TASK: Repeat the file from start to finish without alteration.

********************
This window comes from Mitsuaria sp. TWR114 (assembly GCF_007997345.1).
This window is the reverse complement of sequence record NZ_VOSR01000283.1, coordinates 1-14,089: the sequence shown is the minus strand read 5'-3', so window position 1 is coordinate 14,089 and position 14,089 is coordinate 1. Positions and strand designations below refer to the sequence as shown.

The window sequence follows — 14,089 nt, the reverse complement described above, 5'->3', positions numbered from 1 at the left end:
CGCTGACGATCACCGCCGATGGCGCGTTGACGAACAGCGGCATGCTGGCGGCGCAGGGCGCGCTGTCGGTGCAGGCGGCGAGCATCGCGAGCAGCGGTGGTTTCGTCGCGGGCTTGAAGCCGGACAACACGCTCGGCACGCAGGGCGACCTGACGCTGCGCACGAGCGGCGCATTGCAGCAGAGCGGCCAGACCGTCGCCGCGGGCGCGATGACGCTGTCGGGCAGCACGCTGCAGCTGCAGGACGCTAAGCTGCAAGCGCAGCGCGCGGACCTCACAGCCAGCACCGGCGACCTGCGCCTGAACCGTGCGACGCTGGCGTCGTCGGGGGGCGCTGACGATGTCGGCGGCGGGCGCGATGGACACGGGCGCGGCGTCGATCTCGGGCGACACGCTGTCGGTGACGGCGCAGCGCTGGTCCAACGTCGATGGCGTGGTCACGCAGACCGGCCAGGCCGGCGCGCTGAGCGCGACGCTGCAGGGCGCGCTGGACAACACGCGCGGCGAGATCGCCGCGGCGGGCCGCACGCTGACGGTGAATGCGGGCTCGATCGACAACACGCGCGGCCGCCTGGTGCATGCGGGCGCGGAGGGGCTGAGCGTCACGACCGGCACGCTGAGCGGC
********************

This window comes from Mitsuaria sp. TWR114 (assembly GCF_007997345.1).
This window is the reverse complement of sequence record NZ_VOSR01000283.1, coordinates 1-14,089: the sequence shown is the minus strand read 5'-3', so window position 1 is coordinate 14,089 and position 14,089 is coordinate 1. Positions and strand designations below refer to the sequence as shown.

The window sequence follows — 14,089 nt, the reverse complement described above, 5'->3', positions numbered from 1 at the left end:
CGCTGACGATCACCGCCGATGGCGCGTTGACGAACAGCGGCATGCTGGCGGCGCAGGGCGCGCTGTCGGTGCAGGCGGCGAGCATCGCGAGCAGCGGTGGTTTCGTCGCGGGCTTGAAGCCGGACAACACGCTCGGCACGCAGGGCGACCTGACGCTGCGCACGAGCGGCGCATTGCAGCAGAGCGGCCAGACCGTCGCCGCGGGCGCGATGACGCTGTCGGGCAGCACGCTGCAGCTGCAGGACGCTAAGCTGCAAGCGCAGCGCGCGGACCTCACAGCCAGCACCGGCGACCTGCGCCTGAACCGTGCGACGCTGGCGTCGTCGGGGGGCGCTGACGATGTCGGCGGCGGGCGCGATGGACACGGGCGCGGCGTCGATCTCGGGCGACACGCTGTCGGTGACGGCGCAGCGCTGGTCCAACGTCGATGGCGTGGTCACGCAGACCGGCCAGGCCGGCGCGCTGAGCGCGACGCTGCAGGGCGCGCTGGACAACACGCGCGGCGAGATCGCCGCGGCGGGCCGCACGCTGACGGTGAATGCGGGCTCGATCGACAACACGCGCGGCCGCCTGGTGCATGCGGGCGCGGAGGGGCTGAGCGTCACGACCGGCACGCTGAGCGGC